App Users Aren’t “Subscribers” Under the VPPA–Ellis v. Cartoon Network
Many VPPA cases involve free online streaming services. Here, plaintiff alleged that he downloaded the Cartoon Network app, and Cartoon Network then disclosed to Bango, an ad network, plaintiff’s device ID and the videos he viewed. Plaintiff also alleged that Bango easily could derive his identity and thus knew both his identity and the videos he viewed.
The district court rejected plaintiff’s arguments, concluding that plaintiff was a “subscriber” of Cartoon Network, but it did not disclose personally identifiable information to Bango. (Blog post on the district court ruling here: “Android ID Isn’t Personally Identifiable Information Under the Video Privacy Protection Act“.) The Eleventh Circuit affirms on alternate grounds, holding that the plaintiff wasn’t a “subscriber.” Reviewing the case law, the Eleventh Circuit says the following about a subscription relationship:
The dictionary definitions of the term “subscriber” we have quoted above have a common thread. And that common thread is that “subscription” involves some type of commitment, relationship, or association (financial or otherwise) between a person and an entity. As one district court succinctly put it: “Subscriptions involve some or [most] of the following [factors]: payment, registration, commitment, delivery, [expressed association,] and/or access to restricted content.” Yershov, 2015 WL 2340752, at *9. See also Austin-Spearman, 2015 WL 1539052, at *6 (“Whatever the nature of the specific exchange, what remains is the subscriber’s deliberate and durable affiliation with the provider: whether or not for payment, these arrangements necessarily require some sort of ongoing relationship between provider and subscriber, one generally undertaken in advance and by affirmative action on the part of the subscriber, so as to supply the provider with sufficient personal information to establish the relationship and exchange.”).
The court says this ongoing affiliation is lacking here. While the district court relied on the Hulu case for a broad reading of the term “subscriber,” the court says this was incorrect. In the Hulu case, the subscriber created an account and profiles, which is not the case here.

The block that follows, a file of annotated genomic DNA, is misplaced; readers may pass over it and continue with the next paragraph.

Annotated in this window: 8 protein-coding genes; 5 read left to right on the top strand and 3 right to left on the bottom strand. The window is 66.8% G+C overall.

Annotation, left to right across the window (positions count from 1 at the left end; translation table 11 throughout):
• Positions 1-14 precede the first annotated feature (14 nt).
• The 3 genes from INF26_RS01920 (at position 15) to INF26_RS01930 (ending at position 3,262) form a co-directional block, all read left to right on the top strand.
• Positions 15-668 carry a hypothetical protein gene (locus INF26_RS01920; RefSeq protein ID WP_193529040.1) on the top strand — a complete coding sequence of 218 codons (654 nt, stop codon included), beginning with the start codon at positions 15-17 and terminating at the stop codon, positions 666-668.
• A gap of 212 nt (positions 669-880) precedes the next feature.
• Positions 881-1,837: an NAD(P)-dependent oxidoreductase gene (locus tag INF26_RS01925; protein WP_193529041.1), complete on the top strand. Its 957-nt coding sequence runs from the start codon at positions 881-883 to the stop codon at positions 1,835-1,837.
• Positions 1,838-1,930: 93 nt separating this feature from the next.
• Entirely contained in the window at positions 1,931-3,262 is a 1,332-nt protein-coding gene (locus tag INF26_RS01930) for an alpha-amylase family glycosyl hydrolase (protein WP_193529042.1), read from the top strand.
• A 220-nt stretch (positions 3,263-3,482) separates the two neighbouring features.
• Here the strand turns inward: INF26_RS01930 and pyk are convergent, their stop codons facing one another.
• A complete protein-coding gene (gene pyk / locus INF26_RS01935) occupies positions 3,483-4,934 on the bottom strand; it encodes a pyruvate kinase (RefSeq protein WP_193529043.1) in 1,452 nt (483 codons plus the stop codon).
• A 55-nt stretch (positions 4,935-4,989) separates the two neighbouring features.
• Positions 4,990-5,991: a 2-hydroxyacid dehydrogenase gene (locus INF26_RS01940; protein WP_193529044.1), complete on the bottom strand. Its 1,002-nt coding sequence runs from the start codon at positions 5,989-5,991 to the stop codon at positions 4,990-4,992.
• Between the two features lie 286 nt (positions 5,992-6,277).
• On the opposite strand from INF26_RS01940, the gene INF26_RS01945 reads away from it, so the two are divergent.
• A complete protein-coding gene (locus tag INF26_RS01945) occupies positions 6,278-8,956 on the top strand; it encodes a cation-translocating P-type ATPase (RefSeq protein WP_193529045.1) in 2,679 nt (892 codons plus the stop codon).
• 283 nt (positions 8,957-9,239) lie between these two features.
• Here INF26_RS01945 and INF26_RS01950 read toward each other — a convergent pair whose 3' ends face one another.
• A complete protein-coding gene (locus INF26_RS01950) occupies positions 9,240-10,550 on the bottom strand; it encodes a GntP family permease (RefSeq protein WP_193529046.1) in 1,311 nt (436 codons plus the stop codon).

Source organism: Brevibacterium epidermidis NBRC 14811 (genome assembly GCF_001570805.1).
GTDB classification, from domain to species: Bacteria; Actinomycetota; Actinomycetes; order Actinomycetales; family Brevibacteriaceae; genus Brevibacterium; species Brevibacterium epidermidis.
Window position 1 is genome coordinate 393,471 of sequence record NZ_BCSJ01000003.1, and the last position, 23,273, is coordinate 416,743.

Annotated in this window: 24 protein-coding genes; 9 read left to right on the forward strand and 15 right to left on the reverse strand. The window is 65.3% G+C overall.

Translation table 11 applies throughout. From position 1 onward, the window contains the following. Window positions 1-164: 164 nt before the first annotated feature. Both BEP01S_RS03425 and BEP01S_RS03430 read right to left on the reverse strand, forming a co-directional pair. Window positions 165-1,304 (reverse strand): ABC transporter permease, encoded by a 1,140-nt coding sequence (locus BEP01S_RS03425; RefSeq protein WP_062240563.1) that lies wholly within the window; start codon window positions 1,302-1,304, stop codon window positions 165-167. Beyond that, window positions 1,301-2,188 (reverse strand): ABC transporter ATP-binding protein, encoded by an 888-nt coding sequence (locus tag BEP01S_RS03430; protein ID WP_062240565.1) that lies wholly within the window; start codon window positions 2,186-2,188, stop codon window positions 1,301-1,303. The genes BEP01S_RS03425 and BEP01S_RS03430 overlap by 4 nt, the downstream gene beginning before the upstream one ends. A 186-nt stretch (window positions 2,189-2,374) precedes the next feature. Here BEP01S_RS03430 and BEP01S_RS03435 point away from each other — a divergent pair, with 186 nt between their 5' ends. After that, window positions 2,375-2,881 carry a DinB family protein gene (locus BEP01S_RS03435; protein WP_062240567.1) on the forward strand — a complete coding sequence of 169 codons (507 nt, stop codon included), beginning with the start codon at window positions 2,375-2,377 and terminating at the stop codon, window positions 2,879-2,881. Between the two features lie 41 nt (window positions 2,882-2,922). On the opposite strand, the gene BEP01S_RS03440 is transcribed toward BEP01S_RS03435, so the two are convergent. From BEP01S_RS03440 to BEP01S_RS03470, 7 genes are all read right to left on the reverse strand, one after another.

There have been a slew of attempts to hold online service providers liable under the VPPA, but aside from the Beacon lawsuit (which settled), all others have failed. The net result has been unhelpful for privacy advocates because the rulings have limited the VPPA’s reach.
This ruling is common-sensical and provides some much-needed clarity to service providers (perhaps too little too late). There is an argument to be made that downloading an app creates a relationship that is different from merely surfing a website, for example because it may allow (at the user’s election) notifications and updates. Media entities have poured significant resources into developing apps with the hopes of building up subscriber bases. There’s an argument that from their point of view (and perhaps from the average consumer’s as well) people who download apps should be considered subscribers.
Eric’s Comment: the VPPA was a highly specific solution to a narrow problem. It’s unfortunate–and entirely predictable–to see plaintiffs’ lawyers try to stretch this focused solution to cover new technological situations that bear little resemblance to the initial problem motivating the VPPA in the first place; and it’s heartening to see judges not falling for it, even if they have to do highly technical grammar parsing to reach that result. Still, I bet many consumers would be shocked that using Cartoon Network’s app could lead to their reidentification by a third party ad network. It’s hard not to think less of the Cartoon Network brand based on how they handled that relationship.
Case citation: Ellis v. The Cartoon Network, Inc., 2015 WL 5904760 (11th Cir. Oct. 9, 2015)